22 Jan 2015
Kerstine Appunn Ruby Russell

In the media: RWE power plants for sale

© [Kmaassrock] - iStock


“RWE: shut down or sale?”

RWE’s deputy chairman of the executive board Rolf Martin Schmitz said that power stations hit by falling electricity prices could no longer turn a profit, forcing plants to shut down. “We have excess power stations,” Schmitz said, but while there was interest from Asia in buying used small gas-fired stations, there was no real market for the kind of large facilities that RWE operates. “Every coal-fired power station is unique, you cannot simply dismantle it in Germany and piece it back together in Asia.”

See the article in German here.



“I don't think much of a price floor”

Asked about reform of the European Emissions Trading System (EU ETS), Germany’s Environment Minister Barbara Hendricks told the Handelsblatt in an interview that there is increasing support from other European governments to take allowances out of the market by introducing a market stability reserve. Economists have also suggested a minimum price for emission allowances, that when hit causes allowances to be automatically removed from the market, but the minister was sceptical of this idea. “The special charm of emissions trading is that restricts itself to giving target amounts, and leaves it to the actors to find the most cost efficient way of achieving them,” Hendricks said.


Agora Energiewende

“Dramatic acceleration in the decline of energy prices”

Berlin-based think-tank Agora Energiewende says average energy costs for private households in Germany fell by 3.9 percent between November 2014 and the end of the year – the steepest decline in six years. Energy prices have fallen 7 percent since August, according to the European Climate Foundation's Energy Price Monitor. The main factor bringing consumer energy prices down is the falling price of oil, Agora says.

See the article in German here.



"New rules for the gas and electricity grid"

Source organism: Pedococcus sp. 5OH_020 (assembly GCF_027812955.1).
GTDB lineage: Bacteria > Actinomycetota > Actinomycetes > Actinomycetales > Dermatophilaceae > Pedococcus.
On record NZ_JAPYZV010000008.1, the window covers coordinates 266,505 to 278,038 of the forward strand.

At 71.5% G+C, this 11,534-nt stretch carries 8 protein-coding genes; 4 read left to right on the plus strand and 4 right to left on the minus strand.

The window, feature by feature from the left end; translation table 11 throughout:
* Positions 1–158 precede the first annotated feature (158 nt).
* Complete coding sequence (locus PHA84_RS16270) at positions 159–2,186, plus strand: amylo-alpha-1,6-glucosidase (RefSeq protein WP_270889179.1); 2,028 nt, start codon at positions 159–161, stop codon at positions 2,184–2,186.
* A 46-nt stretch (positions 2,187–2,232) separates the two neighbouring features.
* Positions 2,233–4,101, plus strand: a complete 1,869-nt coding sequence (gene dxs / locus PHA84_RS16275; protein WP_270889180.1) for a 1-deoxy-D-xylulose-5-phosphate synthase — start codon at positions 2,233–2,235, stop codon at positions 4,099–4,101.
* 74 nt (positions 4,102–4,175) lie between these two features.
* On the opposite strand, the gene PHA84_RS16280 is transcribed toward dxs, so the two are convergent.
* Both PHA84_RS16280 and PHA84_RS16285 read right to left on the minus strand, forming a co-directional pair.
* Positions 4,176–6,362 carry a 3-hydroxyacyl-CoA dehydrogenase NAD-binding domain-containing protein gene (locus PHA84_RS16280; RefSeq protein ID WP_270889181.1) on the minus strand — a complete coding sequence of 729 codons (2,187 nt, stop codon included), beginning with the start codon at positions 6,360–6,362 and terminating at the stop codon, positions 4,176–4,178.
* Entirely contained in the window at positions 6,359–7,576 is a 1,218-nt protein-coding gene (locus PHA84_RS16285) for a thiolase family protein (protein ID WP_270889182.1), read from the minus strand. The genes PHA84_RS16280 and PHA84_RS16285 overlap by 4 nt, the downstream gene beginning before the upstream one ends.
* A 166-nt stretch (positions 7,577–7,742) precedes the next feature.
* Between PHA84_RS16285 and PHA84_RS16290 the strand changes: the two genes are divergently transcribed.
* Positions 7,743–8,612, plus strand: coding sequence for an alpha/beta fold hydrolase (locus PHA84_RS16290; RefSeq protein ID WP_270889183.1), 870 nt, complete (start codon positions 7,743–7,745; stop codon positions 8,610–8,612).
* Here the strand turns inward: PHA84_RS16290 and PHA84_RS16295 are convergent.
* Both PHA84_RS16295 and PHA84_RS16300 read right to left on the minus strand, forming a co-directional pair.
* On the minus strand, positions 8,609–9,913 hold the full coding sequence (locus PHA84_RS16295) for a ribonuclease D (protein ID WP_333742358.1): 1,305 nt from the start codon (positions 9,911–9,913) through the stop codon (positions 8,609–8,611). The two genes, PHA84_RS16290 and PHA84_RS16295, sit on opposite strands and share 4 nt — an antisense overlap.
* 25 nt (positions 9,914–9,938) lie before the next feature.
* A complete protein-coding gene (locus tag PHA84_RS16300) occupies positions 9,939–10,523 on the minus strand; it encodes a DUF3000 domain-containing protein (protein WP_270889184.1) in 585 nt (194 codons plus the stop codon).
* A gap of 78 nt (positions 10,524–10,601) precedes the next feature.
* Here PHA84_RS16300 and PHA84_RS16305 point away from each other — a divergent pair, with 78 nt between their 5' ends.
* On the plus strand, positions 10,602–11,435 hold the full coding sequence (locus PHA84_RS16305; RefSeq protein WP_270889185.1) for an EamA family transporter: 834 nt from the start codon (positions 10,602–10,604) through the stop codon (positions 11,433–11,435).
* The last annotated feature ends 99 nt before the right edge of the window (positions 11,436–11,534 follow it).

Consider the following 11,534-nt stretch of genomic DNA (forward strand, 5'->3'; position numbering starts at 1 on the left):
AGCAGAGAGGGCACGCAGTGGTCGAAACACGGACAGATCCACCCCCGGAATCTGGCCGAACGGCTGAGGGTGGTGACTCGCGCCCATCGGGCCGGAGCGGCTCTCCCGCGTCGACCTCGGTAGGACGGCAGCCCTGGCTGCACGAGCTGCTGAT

The Handelsblatt reports that the grid regulator, the Bundesnetzagentur, wants to reform the way the German distribution grid is financed to speed up development. This is in part to meet the technical challenges of a decreasingly decentralised energy supply. With many small producers now feeding power on to the grid, it must cope with a flow of power in both directions.

See the press-release from the Bundesnetzagentur in German here.



“Interview - TenneT warns power line delays could hamper Germany's energy transition”

Speaking to Reuters, TenneT board member Lex Hartman warned against delaying decisions over the SuedLink grid extension. “We haven't got time to continue discussions for another six months, otherwise the grids won't be ready until 2022," Hartman said. The project has faced resistance from some Bavarian politicians and has yet to be signed off by Berlin, Reuters reports.

See the article in English here.


Renewables International

“Cities will be the energy storage centres of the future”

In an interview with Craig Morris at Renewables International, Peter Birkner, CTO at utility Mainova in Frankfurt, explains how local power providers can survive the Energiewende and which business models look promising as conventional power plants become unprofitable. Investing in power-to-heat components and flexible, smart grid solutions are on Birkner's list but he also says that dispatchable capacity must have a price, and that more must be done to facilitate storage in the power system.

See the interview in English here.


Huffington Post Business

“Energiewende: Addressing the Myths of Germany's Energy Transition”

In a blog post for The Huffington Post, David Dodge writes that Germany’s Energiewende has attracted criticism in the US and Canada, but experts say claims renewables have undermined the stability of the German grid and rising power prices have forced industry abroad, have little basis in fact. Dodge says the broad public backing for the energy transition can in part be explained by the money citizens earn from the production of renewable power.

See the blog in English here.

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